masquerades of the bozo, kirango (mali)


By Elisabeth den Otter

Kirango is an old village located on the bank of the Niger river, about 35 km north-east of the city of Ségou. The inhabitants are Bamanan (farmers) and Bozo/Somono (fishermen). Both ethnic groups celebrate their masquerades, each in its own way. For the Bozo/Somono circumcision is a very important ceremony, which takes place about every ten years. For that occasion, they organize a masquerade, with dances, masks, and ‘sogow’ (literally ‘animals’) that represent an animal, symbolic or domestic. They are accompanied by drumming and singing.


The afternoon of the circumcision, around 100 young boys of the Jaka quarter assemble next to the mosque, accompanied by the imam, elders of the leading Karabenta family, and male relatives. After the prayer they all go to the Karabenta dwellings, where they are blessed by the oldest family member. After that they go to the place where circumcision will take place. The next morning the circumcised boys go in procession to the mosque, accompanied by an elder of the Karabenta family, male family members, drummers, and women singing. They are dressed in a dark blue tunic and cap, covered with a white garment, and carry rattles made of calabash discs. Finally, they go to the Karabenta dwellings; after having visited the tomb of the elder, they are settled in the compound where they will stay for about ten days. The oldest Karabenta member attaches an amulet to the tunic of each boy.

Masquerade of the Bamanan

A few days later, the Bamanan participate in the ceremonies, with their dances, masks, drummers and singers (just like the Bozo/Somono participate in the Bamanan masquerade). The dances ‘Komofoli’ and ‘Ndomofoli’ are followed by the first mask: ‘Gonfarinman’ (the Nasty Chimpanzee), greeting the elders. After that ‘Ntilen’ (the Giraffe) and ‘Warabacaco’ (the Wild Animal), animals entirely made of cloth and manipulated from within by two men. 

Masquerade of the Bozo/Somono

The organization of the masquerade, which coincides with the circumcision ceremonies, is in the hands of the ‘ton’, the youth association. The animals represent mainly aquatic animals, and are made of a bamboo frame covered with cloth. A man with a hand bell guides the masks. At night, a number of them appear, such as the fish (‘Wulujege’ and ‘Saalen’), a pair of scorpions which represent twins (‘Bunteninw’), the crocodile (‘Bama’) and the snake (‘Sa’). They have no legs, and are manipulated by a man crawling on all fours; one might call it a ‘body puppet’. ‘Jinè’, the Genie, is a new puppet. ‘Bala’, the Porcupine and ‘Mari’, the Hippopotamus, are much appreciated by the public.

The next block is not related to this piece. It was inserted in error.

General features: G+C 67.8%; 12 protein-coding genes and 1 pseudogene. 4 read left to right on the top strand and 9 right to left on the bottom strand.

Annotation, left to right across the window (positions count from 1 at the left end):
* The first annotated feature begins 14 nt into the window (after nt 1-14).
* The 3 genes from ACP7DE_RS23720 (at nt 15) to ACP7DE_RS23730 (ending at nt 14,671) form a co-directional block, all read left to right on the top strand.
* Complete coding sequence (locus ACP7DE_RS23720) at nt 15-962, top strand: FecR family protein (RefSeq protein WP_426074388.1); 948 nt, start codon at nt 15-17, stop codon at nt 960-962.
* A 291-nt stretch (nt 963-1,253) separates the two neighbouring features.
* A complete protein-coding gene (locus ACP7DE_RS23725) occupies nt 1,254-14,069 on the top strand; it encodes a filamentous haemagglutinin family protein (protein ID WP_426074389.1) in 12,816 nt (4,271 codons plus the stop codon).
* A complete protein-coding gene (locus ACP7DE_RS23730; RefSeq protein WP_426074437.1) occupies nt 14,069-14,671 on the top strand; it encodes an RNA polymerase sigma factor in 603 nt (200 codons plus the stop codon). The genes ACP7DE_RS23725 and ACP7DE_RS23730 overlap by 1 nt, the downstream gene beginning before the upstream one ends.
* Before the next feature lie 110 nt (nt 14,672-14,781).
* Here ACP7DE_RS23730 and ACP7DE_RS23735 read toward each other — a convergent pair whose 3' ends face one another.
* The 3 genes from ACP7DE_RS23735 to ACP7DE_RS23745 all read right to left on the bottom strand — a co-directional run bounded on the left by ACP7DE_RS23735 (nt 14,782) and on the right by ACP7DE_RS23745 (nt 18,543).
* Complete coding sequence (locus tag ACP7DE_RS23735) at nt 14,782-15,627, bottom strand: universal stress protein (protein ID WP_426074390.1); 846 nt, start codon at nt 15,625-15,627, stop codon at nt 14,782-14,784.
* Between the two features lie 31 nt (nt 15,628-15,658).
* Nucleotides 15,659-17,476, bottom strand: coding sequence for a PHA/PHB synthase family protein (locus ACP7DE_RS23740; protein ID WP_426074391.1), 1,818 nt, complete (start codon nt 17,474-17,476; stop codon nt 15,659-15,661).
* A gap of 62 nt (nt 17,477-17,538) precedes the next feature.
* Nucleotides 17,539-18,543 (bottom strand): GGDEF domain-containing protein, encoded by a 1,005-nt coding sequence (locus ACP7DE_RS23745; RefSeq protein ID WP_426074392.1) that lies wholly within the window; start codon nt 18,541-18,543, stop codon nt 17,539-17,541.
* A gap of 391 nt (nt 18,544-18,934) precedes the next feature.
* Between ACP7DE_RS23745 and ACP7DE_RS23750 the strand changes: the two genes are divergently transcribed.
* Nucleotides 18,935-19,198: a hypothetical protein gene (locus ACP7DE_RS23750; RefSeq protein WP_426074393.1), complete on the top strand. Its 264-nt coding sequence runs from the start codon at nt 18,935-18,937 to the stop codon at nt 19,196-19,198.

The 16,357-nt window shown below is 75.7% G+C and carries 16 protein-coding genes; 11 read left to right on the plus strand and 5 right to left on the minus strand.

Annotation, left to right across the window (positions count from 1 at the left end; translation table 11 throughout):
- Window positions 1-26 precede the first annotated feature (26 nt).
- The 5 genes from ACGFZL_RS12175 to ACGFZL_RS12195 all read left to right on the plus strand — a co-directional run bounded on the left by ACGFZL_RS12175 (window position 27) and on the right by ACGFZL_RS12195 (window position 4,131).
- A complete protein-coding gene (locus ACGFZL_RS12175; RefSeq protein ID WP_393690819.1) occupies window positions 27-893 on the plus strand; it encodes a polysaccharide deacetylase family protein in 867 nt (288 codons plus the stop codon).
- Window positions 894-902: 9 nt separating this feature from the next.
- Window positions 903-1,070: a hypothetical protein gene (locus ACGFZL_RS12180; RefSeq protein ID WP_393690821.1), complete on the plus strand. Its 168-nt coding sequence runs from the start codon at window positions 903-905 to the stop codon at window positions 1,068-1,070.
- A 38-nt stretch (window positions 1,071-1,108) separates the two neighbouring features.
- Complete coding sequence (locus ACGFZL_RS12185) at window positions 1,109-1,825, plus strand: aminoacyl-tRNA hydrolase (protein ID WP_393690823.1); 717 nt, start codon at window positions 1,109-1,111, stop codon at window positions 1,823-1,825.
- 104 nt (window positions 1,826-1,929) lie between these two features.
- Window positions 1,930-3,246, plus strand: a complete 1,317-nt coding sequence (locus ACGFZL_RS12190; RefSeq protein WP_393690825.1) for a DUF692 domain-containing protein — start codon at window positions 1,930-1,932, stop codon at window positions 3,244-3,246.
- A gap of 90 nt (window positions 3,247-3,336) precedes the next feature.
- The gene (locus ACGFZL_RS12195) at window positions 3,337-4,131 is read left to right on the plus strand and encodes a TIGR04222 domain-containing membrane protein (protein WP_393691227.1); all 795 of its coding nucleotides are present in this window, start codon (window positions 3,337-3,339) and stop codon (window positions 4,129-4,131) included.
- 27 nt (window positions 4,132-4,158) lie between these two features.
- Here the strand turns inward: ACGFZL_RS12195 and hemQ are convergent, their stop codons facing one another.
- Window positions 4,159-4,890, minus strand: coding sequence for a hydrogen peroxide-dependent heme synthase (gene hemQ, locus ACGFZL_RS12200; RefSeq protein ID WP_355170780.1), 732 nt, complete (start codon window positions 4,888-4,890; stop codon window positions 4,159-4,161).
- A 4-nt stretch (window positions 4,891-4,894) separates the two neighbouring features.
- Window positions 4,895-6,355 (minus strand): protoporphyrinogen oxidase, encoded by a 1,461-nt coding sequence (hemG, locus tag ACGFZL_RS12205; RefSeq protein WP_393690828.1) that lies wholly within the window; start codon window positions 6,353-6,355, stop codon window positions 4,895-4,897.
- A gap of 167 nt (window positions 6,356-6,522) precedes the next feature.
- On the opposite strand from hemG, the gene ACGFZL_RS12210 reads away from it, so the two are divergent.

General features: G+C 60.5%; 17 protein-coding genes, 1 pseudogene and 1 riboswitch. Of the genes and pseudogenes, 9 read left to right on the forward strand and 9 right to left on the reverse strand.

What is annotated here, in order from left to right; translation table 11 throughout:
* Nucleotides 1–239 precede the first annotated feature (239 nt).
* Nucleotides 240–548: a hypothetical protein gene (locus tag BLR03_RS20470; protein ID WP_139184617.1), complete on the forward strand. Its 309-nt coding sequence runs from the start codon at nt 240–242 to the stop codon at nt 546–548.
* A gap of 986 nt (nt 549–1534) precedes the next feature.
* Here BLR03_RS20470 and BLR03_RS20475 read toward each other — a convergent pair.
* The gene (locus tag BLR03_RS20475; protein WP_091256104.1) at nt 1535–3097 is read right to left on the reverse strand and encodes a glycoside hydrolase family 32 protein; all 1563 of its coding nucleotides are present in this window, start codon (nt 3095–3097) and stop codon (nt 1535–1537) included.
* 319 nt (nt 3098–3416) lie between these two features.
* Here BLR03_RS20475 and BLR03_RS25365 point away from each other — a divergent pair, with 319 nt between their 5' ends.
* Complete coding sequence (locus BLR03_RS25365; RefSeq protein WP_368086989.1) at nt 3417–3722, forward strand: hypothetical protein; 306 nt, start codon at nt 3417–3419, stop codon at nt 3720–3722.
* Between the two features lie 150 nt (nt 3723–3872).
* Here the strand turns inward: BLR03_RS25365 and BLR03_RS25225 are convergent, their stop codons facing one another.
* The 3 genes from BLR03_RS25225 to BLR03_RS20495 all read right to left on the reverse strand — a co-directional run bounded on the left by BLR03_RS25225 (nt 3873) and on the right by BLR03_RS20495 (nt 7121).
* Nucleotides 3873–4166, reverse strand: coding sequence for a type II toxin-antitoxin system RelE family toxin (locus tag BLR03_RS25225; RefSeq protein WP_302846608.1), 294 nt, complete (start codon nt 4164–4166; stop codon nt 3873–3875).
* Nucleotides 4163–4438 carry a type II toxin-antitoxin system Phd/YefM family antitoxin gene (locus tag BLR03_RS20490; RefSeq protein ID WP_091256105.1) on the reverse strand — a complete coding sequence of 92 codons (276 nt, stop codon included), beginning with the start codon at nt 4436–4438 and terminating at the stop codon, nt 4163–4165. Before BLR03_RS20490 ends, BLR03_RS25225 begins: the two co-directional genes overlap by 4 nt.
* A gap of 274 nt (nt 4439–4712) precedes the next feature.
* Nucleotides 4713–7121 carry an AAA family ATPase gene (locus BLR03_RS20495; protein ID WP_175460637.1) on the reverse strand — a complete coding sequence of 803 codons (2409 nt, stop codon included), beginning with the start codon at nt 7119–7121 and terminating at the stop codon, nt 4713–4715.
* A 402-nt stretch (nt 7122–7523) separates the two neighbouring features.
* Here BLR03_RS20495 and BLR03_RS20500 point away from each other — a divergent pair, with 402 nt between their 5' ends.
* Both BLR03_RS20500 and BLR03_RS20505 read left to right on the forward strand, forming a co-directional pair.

After a few days, the animals come out  in the afternoon. The circumcised boys arrive at the plaza to see ‘Kono’, the Bird, a cloth-covered frame to which a rod puppet in the shape of a bird’s head is attached; on his back, he carries two small birds made of cloth. This sogo is very important. He is followed by two Bush spirits (‘Wokuloninw’), hunters armed with bows and arrows, that can be seen only at night. Finally, everybody goes down to the river bank to witness the appearance of the Dog-fish (‘Wulujege’) and of the Crocodile (‘Bama’) swimming in the Niger river, animals which are feared and can only be captured by the strongest men.

Festival sur le Niger, Ségou

The members of the association of the Jaka quarter have performed at the Festival in 2005 and 2006, with much success. They started out on two boats, one carrying the Nasty Chimpanzee, the Bird, and the Horse, as well as the drummers, the other carrying the women lead singers and choir. Next to them, the Dog-fish and the Crocodile swam in the water. When they arrived at the shore, a number of animals performed on the beach: the Nasty Chimpanzee, the Scorpions, the Captain, the Porcupine, and the Snake. Many tourists saw this type of puppetry for the first time in their life, and took photo's and films.

Cultural tourism

A relatively new phenomenon is cultural tourism. In February 2006, a group of American tourists attended a ‘performance’ of members of the youth association of Konela and Thierola quarters. First, the tourists were taken in a boat, then attended a performance on land: the Mean Chimpanzee, the Horse with Rider, and two Bush Spirits. There was only one singer, no female choir and only a few women dancing. Even though the demonstration was organized by the youth organization, according to tradition, the question remains whether this type of manifestation is good for the culture involved. There was no traditional motive, the timing (between three and four in the afternoon) was unusual, and there was no public present, other than the group of tourists. This could in time deteriorate in a performance-on-command, where the groups are no longer in control of their own culture.  

The DVD ‘Fête de circoncision/fête des masques Bozo, Kirango (Mali)’ contains an introductory slideshow, a film of the circumcision ceremonies and masquerade (52 minutes), and  a film of the Bozo/Somono performance at the Festival sur le Niger in 2005 (15 minutes).



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